Key Syrian Rebel Group Turns Down Peace Talks
A key group within the opposition Syrian National Coalition said Sunday it would not attend proposed peace talks in Geneva and would quit the Coalition if it participated, AFP reported.
The decision deals a potential blow to international efforts to convene a peace conference in Geneva, which was first proposed for June but has been pushed back multiple times.
The president of the Syrian National Council, the biggest member of the opposition Coalition, told AFP on Sunday that it was impossible to carry out negotiations given the suffering of people on the ground.
"The Syrian National Council, which is the biggest bloc in the Coalition, has taken the firm decision... not to go to Geneva, under the present circumstances (on the ground)," George Sabra said.
"This means that we will not stay in the Coalition if it goes" to the peace talks, he added.
Western nations and Russia have been pushing the regime and the rebels to meet for talks on a negotiated solution to the two and a half year-old conflict, which has killed some 115,000 people.
U.S. Secretary of State John Kerry flew to London on Sunday for talks that will include discussion of the Geneva conference with Lakhdar Brahimi, the UN-Arab League envoy for Syria.
Sabra said the international community had failed to punish the regime for an August 21 sarin attack on the outskirts of Damascus that reportedly killed hundreds of people.
Washington threatened to carry out military strikes in response to the attacks, which the United States and the Syrian opposition blamed on the regime.
But the punitive strikes were averted by a U.S.-Russian deal under which Syria is turning over its chemical arsenal for destruction.
The UN Security Council passed a resolution on September 27 backing a Russia-U.S. plan to destroy President Bashar Al-Assad's chemical weapons by mid-2014, thus averting an American strike.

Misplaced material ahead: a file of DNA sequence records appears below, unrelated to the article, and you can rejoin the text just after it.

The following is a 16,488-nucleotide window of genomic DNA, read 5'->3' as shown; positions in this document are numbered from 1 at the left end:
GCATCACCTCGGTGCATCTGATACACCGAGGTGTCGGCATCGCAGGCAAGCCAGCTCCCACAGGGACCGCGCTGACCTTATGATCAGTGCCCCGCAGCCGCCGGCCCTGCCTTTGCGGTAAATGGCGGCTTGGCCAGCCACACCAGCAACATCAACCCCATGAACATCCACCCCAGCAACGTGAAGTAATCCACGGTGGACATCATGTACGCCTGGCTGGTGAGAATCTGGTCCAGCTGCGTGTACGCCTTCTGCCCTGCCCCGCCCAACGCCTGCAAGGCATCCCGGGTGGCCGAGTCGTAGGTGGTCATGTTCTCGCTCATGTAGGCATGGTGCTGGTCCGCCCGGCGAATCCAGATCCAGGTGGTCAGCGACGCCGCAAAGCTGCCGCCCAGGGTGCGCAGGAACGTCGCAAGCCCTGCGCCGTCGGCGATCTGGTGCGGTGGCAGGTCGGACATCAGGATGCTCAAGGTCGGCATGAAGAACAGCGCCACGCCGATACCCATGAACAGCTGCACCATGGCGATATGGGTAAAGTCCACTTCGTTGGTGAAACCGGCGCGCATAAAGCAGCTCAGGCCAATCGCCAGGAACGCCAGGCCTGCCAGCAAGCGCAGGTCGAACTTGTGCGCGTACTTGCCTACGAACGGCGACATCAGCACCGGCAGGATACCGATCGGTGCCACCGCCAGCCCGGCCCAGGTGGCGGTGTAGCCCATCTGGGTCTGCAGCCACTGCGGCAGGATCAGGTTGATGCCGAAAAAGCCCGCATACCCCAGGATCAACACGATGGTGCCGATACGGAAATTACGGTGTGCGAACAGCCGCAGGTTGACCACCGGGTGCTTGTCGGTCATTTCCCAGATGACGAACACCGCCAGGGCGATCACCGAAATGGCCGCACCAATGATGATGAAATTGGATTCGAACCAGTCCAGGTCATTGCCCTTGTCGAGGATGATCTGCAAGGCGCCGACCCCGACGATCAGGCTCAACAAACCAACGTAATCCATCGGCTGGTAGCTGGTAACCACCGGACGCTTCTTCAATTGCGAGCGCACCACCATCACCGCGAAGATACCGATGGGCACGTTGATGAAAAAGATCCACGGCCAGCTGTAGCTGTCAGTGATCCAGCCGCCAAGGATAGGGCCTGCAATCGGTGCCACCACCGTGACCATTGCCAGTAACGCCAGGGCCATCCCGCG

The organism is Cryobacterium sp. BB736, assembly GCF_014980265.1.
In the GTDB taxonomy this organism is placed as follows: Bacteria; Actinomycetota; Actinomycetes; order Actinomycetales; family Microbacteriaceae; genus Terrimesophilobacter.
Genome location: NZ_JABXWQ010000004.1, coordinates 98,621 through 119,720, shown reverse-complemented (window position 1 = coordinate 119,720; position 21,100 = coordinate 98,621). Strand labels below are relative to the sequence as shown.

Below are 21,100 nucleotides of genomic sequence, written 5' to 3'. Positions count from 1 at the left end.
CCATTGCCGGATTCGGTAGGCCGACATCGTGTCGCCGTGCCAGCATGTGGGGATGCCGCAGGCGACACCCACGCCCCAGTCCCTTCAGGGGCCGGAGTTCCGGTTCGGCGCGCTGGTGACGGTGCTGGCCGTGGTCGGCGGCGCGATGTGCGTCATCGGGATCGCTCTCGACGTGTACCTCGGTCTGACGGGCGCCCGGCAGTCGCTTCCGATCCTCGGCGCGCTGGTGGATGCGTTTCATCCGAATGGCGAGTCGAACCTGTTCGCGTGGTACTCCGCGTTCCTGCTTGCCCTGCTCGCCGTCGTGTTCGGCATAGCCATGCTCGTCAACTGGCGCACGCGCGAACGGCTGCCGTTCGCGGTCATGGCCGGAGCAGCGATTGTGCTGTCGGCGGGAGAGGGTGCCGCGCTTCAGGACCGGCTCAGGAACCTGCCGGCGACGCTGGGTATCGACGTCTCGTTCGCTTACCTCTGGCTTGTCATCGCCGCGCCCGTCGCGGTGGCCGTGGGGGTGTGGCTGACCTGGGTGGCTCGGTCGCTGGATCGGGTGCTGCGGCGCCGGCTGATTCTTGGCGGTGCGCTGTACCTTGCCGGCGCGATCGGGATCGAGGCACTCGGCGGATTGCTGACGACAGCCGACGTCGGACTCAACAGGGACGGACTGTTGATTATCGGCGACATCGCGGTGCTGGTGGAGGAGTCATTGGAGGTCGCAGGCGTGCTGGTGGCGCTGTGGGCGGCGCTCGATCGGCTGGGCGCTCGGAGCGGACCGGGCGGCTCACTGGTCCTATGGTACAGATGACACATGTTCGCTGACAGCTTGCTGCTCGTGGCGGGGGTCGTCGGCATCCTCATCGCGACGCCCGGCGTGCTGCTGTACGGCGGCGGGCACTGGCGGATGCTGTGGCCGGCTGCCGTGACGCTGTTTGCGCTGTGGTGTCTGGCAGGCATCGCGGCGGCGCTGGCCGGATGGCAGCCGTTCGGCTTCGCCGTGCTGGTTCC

The first members of an OPCW-UN team have since started work supervising the destruction of Syria's chemical weapons production facilities.
Syria has won praise from both the members of the mission as well as from the U.S. for its rapid compliance with the UN resolution.
"The international community has focused on the murder weapon, which is the chemical weapons, and left the murderer unpunished and forgotten the victims," Sabra told AFP.
"The regional and international context does not give the impression that Geneva 2 will offer anything to the Syrians," he added.
"We will not participate in a conference that is intended to hide the failure of international politics," he declared.
He also invoked the plight of Syrians in neighborhoods besieged by regime troops, including in the Damascus suburb of Moadamiyet al-Sham, where he said residents were "dying of hunger."
Meanwhile on Sunday, the International Committee of the Red Cross said that six of its aid workers and a member of the Syrian Red Crescent had been kidnapped by gunmen in Idlib, in northwestern Syria.
Also on Sunday, two car bombs exploded near Syria’s state television headquarters in central Damascus.
The building located at the Syrian capital’s Umayyad Square was damaged in the blast. Television broadcasts were interrupted for several minutes after the blasts.
Over the weekend, some 50 rebel fighters were killed, this time in skirmishes between jihadists and mainstream rebels in the Syrian city of Aleppo.